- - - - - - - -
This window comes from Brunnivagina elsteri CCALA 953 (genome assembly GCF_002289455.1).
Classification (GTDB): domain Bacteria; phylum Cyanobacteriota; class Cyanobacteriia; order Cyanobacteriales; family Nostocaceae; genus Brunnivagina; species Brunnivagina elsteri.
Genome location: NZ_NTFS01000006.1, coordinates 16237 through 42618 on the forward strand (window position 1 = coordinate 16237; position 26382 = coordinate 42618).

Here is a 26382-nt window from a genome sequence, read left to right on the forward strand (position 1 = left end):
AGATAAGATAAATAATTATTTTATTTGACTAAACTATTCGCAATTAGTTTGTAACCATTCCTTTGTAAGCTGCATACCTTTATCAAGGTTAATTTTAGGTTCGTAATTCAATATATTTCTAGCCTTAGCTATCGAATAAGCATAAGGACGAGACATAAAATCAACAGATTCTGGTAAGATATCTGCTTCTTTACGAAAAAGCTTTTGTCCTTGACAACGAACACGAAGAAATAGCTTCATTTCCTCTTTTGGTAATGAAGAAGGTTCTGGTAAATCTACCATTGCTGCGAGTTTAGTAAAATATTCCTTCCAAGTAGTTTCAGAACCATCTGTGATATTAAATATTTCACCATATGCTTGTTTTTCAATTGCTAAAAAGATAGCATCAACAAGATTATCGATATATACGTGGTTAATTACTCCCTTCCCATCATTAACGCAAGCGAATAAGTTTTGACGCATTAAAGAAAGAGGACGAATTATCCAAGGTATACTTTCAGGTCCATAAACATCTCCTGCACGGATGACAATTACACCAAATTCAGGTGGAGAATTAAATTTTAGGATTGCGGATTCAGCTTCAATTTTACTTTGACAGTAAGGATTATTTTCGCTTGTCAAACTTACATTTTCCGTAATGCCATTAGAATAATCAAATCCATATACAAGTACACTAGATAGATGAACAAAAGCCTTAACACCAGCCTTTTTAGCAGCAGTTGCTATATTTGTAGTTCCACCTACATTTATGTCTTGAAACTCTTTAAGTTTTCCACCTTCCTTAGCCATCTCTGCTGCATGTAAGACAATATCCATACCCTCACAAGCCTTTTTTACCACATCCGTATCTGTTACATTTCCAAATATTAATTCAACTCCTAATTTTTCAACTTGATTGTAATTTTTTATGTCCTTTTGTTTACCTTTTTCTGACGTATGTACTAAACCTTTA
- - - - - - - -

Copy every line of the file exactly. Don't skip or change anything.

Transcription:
This window comes from Brunnivagina elsteri CCALA 953 (genome assembly GCF_002289455.1).
Classification (GTDB): domain Bacteria; phylum Cyanobacteriota; class Cyanobacteriia; order Cyanobacteriales; family Nostocaceae; genus Brunnivagina; species Brunnivagina elsteri.
Genome location: NZ_NTFS01000006.1, coordinates 16237 through 42618 on the forward strand (window position 1 = coordinate 16237; position 26382 = coordinate 42618).

Here is a 26382-nt window from a genome sequence, read left to right on the forward strand (position 1 = left end):
AGATAAGATAAATAATTATTTTATTTGACTAAACTATTCGCAATTAGTTTGTAACCATTCCTTTGTAAGCTGCATACCTTTATCAAGGTTAATTTTAGGTTCGTAATTCAATATATTTCTAGCCTTAGCTATCGAATAAGCATAAGGACGAGACATAAAATCAACAGATTCTGGTAAGATATCTGCTTCTTTACGAAAAAGCTTTTGTCCTTGACAACGAACACGAAGAAATAGCTTCATTTCCTCTTTTGGTAATGAAGAAGGTTCTGGTAAATCTACCATTGCTGCGAGTTTAGTAAAATATTCCTTCCAAGTAGTTTCAGAACCATCTGTGATATTAAATATTTCACCATATGCTTGTTTTTCAATTGCTAAAAAGATAGCATCAACAAGATTATCGATATATACGTGGTTAATTACTCCCTTCCCATCATTAACGCAAGCGAATAAGTTTTGACGCATTAAAGAAAGAGGACGAATTATCCAAGGTATACTTTCAGGTCCATAAACATCTCCTGCACGGATGACAATTACACCAAATTCAGGTGGAGAATTAAATTTTAGGATTGCGGATTCAGCTTCAATTTTACTTTGACAGTAAGGATTATTTTCGCTTGTCAAACTTACATTTTCCGTAATGCCATTAGAATAATCAAATCCATATACAAGTACACTAGATAGATGAACAAAAGCCTTAACACCAGCCTTTTTAGCAGCAGTTGCTATATTTGTAGTTCCACCTACATTTATGTCTTGAAACTCTTTAAGTTTTCCACCTTCCTTAGCCATCTCTGCTGCATGTAAGACAATATCCATACCCTCACAAGCCTTTTTTACCACATCCGTATCTGTTACATTTCCAAATATTAATTCAACTCCTAATTTTTCAACTTGATTGTAATTTTTTATGTCCTTTTGTTTACCTTTTTCTGACGTATGTACTAAACCTTTA